Storm Phobia

How to Deal With Fear of Storms or Storm Phobia in your Dog.

Storm Phobia is not unusual. It usually starts from around 4 years of age and it will get worse if it is not addressed.

What can you do?

  1. Do not punish your doreceived_968876196582267g. Your dog is not being disobedient, it is truly fearful and can be in a state of panic and is looking for guidance.
  2. Try to act like everything is OK. Try to interact with the dog with something they enjoy. For example -prepare a kong toy with treats or play with a ball. Do a training drill or give a bone. Try not to hug & pat & reassure the dog (this sends the signal that something is wrong and can make them more anxious) but do interact with it in a positive way. Reward normal behaviour.
  3. Do everything you can reasonably do to limit your dog’s exposure to storms. Make a safe place where your dog can go to avoid all aspects of the storm. Preferably it is a small place with no windows so the storm cannot be seen by the dog. It could be a solid sided crate with the door left open. It should be a place that the dog is encouraged and taught to use daily & it should be seen as a happy place with toys, chews, food, water and a favourite blanket. Some dogs will choose the bathroom or under the bed. This should be allowed if it suits the family but access needs to be 24/7. This is particularly important if you are away.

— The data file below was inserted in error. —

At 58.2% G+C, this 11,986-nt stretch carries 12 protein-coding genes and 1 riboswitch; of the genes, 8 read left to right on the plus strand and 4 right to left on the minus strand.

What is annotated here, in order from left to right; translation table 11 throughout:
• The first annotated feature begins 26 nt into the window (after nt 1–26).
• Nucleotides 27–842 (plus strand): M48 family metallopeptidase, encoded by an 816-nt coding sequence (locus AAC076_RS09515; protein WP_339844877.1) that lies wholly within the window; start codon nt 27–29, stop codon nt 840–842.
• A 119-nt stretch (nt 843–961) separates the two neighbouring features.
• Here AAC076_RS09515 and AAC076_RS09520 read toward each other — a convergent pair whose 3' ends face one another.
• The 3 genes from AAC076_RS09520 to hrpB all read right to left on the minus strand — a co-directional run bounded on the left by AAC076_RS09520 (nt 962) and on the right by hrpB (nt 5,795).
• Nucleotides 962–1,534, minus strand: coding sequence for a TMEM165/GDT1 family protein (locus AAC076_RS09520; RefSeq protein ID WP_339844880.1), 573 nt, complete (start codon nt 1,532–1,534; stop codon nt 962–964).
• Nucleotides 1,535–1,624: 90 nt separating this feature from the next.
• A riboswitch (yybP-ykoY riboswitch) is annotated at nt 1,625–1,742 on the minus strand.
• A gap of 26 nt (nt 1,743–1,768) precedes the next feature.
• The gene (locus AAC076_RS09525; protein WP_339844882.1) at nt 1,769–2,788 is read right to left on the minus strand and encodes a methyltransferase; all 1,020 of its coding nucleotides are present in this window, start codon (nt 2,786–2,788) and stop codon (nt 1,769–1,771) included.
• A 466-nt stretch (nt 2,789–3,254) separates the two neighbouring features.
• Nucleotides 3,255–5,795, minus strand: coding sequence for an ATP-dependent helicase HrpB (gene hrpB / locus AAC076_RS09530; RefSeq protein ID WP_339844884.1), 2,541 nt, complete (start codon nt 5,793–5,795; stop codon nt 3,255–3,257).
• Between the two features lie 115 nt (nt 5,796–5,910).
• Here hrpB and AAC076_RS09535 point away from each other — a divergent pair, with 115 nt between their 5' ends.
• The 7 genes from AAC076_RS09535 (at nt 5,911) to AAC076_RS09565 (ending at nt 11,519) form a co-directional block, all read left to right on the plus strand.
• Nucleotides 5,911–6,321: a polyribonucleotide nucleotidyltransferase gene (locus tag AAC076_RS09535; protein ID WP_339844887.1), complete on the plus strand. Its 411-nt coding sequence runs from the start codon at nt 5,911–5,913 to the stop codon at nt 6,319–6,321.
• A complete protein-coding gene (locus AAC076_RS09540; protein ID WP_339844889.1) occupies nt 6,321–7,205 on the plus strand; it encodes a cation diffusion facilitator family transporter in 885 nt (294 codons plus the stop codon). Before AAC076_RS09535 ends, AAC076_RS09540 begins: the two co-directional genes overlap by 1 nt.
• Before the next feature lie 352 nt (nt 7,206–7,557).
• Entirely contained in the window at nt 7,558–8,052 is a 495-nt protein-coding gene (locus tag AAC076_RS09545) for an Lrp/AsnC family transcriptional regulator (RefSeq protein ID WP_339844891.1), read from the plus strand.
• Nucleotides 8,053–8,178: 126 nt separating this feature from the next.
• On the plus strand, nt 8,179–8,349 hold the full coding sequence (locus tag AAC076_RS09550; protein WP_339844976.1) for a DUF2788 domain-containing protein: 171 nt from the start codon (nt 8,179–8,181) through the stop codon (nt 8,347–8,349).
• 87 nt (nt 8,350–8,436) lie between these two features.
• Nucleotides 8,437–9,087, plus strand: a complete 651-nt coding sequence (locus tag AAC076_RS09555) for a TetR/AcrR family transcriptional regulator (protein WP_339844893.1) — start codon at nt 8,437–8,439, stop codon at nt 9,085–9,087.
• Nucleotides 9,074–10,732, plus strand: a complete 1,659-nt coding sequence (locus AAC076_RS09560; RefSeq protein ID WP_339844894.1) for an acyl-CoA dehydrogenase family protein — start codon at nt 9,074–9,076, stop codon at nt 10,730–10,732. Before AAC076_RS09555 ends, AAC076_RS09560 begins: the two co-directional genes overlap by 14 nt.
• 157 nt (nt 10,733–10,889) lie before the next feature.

4. Help reduce the storm sound by having a radio or TV on or down loading some calming dog music!
  5. Use Pheromone therapy –Dog Appeasing Pheromone or DAP is an artificial replicate of the pheromone produced by the mammary glands of the bitch. It can be very comforting and calming for a stressed dog. It should be used in or near the dog’s safe place. It comes as a diffuser, or a collar or a spray.
  6. A Thundershirt may help some dogs, but you need to be careful with use in hot weather, it can’t be left on all day!
  7. Medication-some dogs need medication to help them lower their anxiety and learn coping mechanisms. Some need medication to keep them safe. There is a genetic component to Storm Phobia and for some dogs medication will be essential. A consultation will be required.
  8. Desensitisation– When storm season has passed some people advocate playing storm sounds to the dog with increasing loudness. Unfortunately, a storm is more than noise and there is little evidence this will help the problem

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